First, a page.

Long-standing beliefs about the ill-effects of mild to moderate obesity have been called into question by recent epidemiological studies and by critical review of older studies. A review of these studies reveals that the effects of obesity on health and longevity is more complex than we had realized. An attempt is made to throw light on this relationship by reviewing the large number of laboratory studies on nutrition, aging and obesity. The first series of such studies showed that restriction of food intake, beginning early in life, greatly increased longevity.
Four classes of etiologic agents that cause human illness have been discovered. Sometimes members of two or more classes of agents cooperate to cause illness. Knowledge of etiology is necessary if a disease is to be eradicated. The leading causes of death in the United States have changed dramatically in the last century. Infection has been replaced by chronic illnesses of obscure etiology. Ischemic heart disease is the leading cause of death in middle age and is the major obstacle to becoming old.
The publication of two books on the relationship between dietary restriction and aging has been taken as an opportunity to write a critical review on this field. The content of the two books is summarized and the implications of the major conclusions reached by the authors are appraised. It is concluded that dietary restriction should be more widely studied by gerontologists because of the light it throws on 'clocks' of aging, error detection and repair systems, and the possibilities of devising pharmacological control of these systems.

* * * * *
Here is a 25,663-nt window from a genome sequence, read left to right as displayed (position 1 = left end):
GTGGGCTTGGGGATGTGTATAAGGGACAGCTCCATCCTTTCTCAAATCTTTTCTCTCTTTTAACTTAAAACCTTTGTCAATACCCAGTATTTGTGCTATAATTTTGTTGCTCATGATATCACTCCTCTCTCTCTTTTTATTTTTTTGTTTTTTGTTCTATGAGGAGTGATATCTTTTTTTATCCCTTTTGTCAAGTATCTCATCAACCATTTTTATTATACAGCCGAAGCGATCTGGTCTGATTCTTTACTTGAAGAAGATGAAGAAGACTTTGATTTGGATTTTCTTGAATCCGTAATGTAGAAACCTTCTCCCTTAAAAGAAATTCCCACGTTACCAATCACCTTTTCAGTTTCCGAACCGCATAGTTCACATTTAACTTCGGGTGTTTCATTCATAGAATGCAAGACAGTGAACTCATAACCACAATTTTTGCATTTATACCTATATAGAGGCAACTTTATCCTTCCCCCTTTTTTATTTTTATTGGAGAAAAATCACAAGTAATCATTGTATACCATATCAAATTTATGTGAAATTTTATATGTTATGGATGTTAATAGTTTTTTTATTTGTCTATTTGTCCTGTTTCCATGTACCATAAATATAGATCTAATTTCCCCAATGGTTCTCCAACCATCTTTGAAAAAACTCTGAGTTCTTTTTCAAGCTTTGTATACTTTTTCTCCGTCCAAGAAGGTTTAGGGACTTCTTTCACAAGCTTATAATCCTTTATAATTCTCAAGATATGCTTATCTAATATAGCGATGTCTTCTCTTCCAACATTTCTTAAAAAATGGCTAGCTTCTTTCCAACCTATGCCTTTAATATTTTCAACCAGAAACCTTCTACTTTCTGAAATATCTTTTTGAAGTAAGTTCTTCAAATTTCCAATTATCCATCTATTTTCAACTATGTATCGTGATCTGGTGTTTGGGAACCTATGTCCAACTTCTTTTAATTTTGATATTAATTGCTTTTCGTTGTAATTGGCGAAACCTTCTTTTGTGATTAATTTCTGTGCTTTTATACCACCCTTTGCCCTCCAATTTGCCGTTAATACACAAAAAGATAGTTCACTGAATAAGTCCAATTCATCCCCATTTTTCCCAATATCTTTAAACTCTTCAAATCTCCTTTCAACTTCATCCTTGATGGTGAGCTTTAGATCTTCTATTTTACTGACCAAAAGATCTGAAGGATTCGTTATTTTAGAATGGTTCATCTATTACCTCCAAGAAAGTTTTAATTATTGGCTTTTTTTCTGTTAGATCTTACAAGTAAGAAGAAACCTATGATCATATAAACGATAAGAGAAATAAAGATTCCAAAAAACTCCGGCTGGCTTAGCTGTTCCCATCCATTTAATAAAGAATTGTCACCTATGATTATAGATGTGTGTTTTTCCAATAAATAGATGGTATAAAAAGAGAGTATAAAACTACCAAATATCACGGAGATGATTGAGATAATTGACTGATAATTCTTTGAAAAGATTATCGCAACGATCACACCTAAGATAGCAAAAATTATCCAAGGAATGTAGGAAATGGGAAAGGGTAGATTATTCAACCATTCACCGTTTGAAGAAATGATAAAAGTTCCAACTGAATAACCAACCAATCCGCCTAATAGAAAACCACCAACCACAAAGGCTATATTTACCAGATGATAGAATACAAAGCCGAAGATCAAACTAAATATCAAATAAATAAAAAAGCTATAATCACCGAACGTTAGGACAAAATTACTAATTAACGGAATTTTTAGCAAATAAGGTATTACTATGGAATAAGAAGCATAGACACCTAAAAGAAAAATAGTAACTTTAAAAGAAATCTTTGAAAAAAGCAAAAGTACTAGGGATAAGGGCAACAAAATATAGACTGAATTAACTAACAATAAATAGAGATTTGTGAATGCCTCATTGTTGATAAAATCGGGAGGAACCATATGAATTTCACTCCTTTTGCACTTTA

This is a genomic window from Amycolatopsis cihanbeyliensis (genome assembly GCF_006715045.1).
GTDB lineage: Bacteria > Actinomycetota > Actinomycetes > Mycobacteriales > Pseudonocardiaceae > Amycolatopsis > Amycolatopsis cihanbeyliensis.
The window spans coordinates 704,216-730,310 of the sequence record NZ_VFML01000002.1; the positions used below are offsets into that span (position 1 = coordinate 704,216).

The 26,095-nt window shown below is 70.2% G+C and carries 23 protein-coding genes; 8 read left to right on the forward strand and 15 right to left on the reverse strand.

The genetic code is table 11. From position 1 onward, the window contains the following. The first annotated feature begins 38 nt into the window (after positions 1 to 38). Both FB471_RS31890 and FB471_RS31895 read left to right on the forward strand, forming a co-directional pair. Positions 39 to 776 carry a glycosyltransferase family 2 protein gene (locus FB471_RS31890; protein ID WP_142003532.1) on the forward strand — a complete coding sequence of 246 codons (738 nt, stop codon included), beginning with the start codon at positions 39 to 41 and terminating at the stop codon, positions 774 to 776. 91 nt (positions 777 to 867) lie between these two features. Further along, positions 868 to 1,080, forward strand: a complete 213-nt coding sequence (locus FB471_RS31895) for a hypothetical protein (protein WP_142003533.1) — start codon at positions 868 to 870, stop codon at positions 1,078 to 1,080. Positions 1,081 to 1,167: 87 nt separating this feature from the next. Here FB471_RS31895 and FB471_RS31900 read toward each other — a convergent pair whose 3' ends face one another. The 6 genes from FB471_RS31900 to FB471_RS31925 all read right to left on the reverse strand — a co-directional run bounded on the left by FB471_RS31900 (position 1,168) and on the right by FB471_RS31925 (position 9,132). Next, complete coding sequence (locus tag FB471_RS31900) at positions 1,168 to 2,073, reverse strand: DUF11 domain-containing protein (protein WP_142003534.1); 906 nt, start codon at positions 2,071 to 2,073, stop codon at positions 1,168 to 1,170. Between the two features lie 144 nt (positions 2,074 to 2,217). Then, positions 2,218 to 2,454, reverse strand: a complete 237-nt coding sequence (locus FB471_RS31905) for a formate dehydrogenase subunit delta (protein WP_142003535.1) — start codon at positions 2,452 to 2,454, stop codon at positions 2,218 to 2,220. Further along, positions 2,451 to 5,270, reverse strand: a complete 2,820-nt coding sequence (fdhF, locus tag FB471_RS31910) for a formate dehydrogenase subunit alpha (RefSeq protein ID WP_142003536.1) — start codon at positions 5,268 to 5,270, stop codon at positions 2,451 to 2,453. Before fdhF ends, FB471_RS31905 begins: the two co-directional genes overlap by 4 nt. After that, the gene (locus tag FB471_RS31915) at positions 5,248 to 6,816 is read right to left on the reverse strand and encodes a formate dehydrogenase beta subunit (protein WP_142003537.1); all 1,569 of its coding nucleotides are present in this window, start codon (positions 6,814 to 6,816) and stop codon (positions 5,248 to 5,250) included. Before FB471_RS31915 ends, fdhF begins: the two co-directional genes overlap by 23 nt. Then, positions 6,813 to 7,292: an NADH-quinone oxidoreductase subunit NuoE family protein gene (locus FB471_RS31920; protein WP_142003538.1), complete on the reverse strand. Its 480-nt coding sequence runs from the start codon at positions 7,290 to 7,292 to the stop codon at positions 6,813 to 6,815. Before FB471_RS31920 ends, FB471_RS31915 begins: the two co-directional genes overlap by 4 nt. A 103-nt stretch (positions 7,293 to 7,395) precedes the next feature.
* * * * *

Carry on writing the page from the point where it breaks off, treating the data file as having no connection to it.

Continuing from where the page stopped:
Certain guidelines may exist for selecting and using rodent models for aging research. These are based, however, on only operational criteria because we presently lack good biomarkers for (or even a suitable definition of) normal aging. Longevity and disease characteristics of the experimental population are the most important of the operational criteria for choosing a particular rodent model. These factors, in turn, are influenced by genetics and by environmental factors, including diet, housing, and physical activity.
The insulin-sensitizing drug phenformin, in addition to its clinical utility in type II diabetes, has been reported to lower blood lipids, reduce body fat, enhance cellular immunity, and--in rodents--to increase mean lifespan and retard the development of growth of cancer. Initial studies with the insulin-sensitizing nutrient chromium picolinate indicate that it aids glucose tolerance in type II diabetes, lowers elevated LDL cholesterol, reduces body fat while increasing lean mass, and--in rats--increases median lifespan.